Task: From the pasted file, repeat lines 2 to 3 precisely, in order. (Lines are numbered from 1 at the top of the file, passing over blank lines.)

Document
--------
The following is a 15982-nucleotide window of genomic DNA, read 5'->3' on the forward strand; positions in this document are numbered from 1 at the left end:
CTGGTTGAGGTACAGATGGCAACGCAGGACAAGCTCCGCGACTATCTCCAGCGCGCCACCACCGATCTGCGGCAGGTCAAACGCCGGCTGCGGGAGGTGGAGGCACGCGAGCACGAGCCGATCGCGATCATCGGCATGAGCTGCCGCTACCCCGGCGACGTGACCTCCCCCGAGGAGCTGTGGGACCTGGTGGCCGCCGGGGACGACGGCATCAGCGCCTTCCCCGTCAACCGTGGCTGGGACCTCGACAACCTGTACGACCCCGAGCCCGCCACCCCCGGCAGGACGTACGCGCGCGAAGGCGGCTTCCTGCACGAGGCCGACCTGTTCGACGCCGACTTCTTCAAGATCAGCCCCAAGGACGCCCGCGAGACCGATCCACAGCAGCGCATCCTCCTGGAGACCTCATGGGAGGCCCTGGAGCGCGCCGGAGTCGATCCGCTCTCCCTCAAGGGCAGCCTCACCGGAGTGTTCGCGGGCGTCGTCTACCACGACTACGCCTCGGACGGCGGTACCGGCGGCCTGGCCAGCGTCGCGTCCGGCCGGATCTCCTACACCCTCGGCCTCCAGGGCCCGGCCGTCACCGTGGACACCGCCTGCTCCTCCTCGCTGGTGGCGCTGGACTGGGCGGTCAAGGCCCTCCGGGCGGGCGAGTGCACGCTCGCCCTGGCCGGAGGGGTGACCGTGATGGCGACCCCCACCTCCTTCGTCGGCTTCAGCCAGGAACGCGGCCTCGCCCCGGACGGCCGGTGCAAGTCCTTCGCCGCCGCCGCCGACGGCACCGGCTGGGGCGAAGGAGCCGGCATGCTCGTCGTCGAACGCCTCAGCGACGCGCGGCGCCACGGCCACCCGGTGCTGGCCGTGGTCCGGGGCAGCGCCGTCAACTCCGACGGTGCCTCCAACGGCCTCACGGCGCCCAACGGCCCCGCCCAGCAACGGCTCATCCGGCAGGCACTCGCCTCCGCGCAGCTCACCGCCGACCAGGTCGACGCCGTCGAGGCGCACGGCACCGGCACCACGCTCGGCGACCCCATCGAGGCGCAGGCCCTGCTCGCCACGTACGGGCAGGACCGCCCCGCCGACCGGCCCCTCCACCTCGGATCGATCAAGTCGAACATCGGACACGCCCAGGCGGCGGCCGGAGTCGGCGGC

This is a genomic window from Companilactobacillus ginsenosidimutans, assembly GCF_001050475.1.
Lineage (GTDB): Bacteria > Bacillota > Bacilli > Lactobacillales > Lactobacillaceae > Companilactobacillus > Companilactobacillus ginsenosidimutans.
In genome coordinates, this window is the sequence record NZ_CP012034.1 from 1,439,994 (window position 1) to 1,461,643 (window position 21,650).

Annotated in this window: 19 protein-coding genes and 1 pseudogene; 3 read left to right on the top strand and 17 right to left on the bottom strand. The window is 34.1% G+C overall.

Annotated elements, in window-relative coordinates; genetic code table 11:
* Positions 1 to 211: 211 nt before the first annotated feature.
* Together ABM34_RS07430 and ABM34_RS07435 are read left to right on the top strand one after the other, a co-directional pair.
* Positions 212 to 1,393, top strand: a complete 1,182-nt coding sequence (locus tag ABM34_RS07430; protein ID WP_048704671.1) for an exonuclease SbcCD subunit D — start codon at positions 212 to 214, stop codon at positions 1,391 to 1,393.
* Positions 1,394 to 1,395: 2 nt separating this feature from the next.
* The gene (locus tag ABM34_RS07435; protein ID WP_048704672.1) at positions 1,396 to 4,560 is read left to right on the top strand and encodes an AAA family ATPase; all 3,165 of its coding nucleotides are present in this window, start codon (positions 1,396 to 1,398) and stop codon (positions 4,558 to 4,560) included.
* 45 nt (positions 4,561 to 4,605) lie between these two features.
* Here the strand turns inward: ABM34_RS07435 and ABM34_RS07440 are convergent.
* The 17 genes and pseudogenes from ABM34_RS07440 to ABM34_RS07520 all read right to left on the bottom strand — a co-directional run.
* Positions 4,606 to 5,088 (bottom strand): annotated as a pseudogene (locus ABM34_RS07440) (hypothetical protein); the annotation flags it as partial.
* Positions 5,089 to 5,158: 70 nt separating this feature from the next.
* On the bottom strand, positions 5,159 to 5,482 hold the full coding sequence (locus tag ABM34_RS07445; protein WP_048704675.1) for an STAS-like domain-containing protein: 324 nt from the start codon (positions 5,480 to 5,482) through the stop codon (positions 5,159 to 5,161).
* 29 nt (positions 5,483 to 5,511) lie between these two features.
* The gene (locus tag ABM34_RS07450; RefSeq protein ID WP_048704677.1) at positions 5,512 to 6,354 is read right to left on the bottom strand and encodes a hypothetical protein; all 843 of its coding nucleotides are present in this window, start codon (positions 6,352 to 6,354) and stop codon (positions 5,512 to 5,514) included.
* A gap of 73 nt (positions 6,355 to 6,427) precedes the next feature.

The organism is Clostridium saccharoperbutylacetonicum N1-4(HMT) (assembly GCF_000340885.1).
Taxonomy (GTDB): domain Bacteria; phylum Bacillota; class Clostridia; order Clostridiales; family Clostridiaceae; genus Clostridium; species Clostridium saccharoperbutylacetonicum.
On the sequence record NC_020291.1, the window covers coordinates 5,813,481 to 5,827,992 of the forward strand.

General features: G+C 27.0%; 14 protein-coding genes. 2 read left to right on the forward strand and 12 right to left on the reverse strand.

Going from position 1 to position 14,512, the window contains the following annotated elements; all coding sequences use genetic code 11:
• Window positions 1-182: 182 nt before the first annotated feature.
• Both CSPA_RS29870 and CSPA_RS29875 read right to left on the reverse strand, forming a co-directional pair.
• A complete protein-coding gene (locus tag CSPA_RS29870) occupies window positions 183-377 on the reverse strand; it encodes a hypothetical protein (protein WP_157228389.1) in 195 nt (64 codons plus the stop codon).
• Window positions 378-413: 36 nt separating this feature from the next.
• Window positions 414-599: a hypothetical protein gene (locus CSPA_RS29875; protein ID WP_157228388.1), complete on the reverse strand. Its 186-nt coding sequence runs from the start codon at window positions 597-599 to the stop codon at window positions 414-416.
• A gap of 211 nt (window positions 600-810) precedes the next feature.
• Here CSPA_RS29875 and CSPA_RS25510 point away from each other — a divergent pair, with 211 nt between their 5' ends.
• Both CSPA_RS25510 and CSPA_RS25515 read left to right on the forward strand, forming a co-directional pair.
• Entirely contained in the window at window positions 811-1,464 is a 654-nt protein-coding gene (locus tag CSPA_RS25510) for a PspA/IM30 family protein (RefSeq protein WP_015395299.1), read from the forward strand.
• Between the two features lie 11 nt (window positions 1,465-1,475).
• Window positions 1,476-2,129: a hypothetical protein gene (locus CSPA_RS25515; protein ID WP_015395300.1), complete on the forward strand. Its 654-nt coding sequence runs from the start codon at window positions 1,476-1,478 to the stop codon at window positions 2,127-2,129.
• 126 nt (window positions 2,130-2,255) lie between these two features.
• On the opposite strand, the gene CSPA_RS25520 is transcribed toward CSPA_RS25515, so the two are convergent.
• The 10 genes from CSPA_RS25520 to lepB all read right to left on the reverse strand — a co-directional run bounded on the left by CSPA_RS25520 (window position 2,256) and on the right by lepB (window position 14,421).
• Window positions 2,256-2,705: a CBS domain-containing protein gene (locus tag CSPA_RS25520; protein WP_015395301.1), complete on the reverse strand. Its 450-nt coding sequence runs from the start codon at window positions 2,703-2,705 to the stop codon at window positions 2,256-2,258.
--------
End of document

CTGGTTGAGGTACAGATGGCAACGCAGGACAAGCTCCGCGACTATCTCCAGCGCGCCACCACCGATCTGCGGCAGGTCAAACGCCGGCTGCGGGAGGTGGAGGCACGCGAGCACGAGCCGATCGCGATCATCGGCATGAGCTGCCGCTACCCCGGCGACGTGACCTCCCCCGAGGAGCTGTGGGACCTGGTGGCCGCCGGGGACGACGGCATCAGCGCCTTCCCCGTCAACCGTGGCTGGGACCTCGACAACCTGTACGACCCCGAGCCCGCCACCCCCGGCAGGACGTACGCGCGCGAAGGCGGCTTCCTGCACGAGGCCGACCTGTTCGACGCCGACTTCTTCAAGATCAGCCCCAAGGACGCCCGCGAGACCGATCCACAGCAGCGCATCCTCCTGGAGACCTCATGGGAGGCCCTGGAGCGCGCCGGAGTCGATCCGCTCTCCCTCAAGGGCAGCCTCACCGGAGTGTTCGCGGGCGTCGTCTACCACGACTACGCCTCGGACGGCGGTACCGGCGGCCTGGCCAGCGTCGCGTCCGGCCGGATCTCCTACACCCTCGGCCTCCAGGGCCCGGCCGTCACCGTGGACACCGCCTGCTCCTCCTCGCTGGTGGCGCTGGACTGGGCGGTCAAGGCCCTCCGGGCGGGCGAGTGCACGCTCGCCCTGGCCGGAGGGGTGACCGTGATGGCGACCCCCACCTCCTTCGTCGGCTTCAGCCAGGAACGCGGCCTCGCCCCGGACGGCCGGTGCAAGTCCTTCGCCGCCGCCGCCGACGGCACCGGCTGGGGCGAAGGAGCCGGCATGCTCGTCGTCGAACGCCTCAGCGACGCGCGGCGCCACGGCCACCCGGTGCTGGCCGTGGTCCGGGGCAGCGCCGTCAACTCCGACGGTGCCTCCAACGGCCTCACGGCGCCCAACGGCCCCGCCCAGCAACGGCTCATCCGGCAGGCACTCGCCTCCGCGCAGCTCACCGCCGACCAGGTCGACGCCGTCGAGGCGCACGGCACCGGCACCACGCTCGGCGACCCCATCGAGGCGCAGGCCCTGCTCGCCACGTACGGGCAGGACCGCCCCGCCGACCGGCCCCTCCACCTCGGATCGATCAAGTCGAACATCGGACACGCCCAGGCGGCGGCCGGAGTCGGCGGC

This is a genomic window from Companilactobacillus ginsenosidimutans, assembly GCF_001050475.1.